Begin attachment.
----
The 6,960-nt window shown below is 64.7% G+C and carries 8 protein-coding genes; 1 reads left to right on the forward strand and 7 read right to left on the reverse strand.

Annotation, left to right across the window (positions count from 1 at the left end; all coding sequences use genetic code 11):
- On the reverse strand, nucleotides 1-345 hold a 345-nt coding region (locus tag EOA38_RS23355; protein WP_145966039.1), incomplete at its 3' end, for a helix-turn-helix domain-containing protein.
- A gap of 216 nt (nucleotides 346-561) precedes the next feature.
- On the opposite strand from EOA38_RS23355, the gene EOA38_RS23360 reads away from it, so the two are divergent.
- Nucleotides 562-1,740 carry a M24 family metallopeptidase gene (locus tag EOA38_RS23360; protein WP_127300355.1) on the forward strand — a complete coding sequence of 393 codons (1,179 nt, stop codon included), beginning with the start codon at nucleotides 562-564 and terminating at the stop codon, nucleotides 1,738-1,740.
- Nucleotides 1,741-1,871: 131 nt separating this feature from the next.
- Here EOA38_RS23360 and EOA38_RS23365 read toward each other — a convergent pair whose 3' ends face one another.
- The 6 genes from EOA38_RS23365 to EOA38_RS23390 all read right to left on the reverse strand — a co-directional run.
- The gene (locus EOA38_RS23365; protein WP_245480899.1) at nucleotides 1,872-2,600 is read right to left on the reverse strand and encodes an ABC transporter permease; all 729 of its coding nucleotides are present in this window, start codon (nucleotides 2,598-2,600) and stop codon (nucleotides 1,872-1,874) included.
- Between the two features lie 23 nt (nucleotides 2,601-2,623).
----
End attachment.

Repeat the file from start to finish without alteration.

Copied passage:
The 6,960-nt window shown below is 64.7% G+C and carries 8 protein-coding genes; 1 reads left to right on the forward strand and 7 read right to left on the reverse strand.

Annotation, left to right across the window (positions count from 1 at the left end; all coding sequences use genetic code 11):
- On the reverse strand, nucleotides 1-345 hold a 345-nt coding region (locus tag EOA38_RS23355; protein WP_145966039.1), incomplete at its 3' end, for a helix-turn-helix domain-containing protein.
- A gap of 216 nt (nucleotides 346-561) precedes the next feature.
- On the opposite strand from EOA38_RS23355, the gene EOA38_RS23360 reads away from it, so the two are divergent.
- Nucleotides 562-1,740 carry a M24 family metallopeptidase gene (locus tag EOA38_RS23360; protein WP_127300355.1) on the forward strand — a complete coding sequence of 393 codons (1,179 nt, stop codon included), beginning with the start codon at nucleotides 562-564 and terminating at the stop codon, nucleotides 1,738-1,740.
- Nucleotides 1,741-1,871: 131 nt separating this feature from the next.
- Here EOA38_RS23360 and EOA38_RS23365 read toward each other — a convergent pair whose 3' ends face one another.
- The 6 genes from EOA38_RS23365 to EOA38_RS23390 all read right to left on the reverse strand — a co-directional run.
- The gene (locus EOA38_RS23365; protein WP_245480899.1) at nucleotides 1,872-2,600 is read right to left on the reverse strand and encodes an ABC transporter permease; all 729 of its coding nucleotides are present in this window, start codon (nucleotides 2,598-2,600) and stop codon (nucleotides 1,872-1,874) included.
- Between the two features lie 23 nt (nucleotides 2,601-2,623).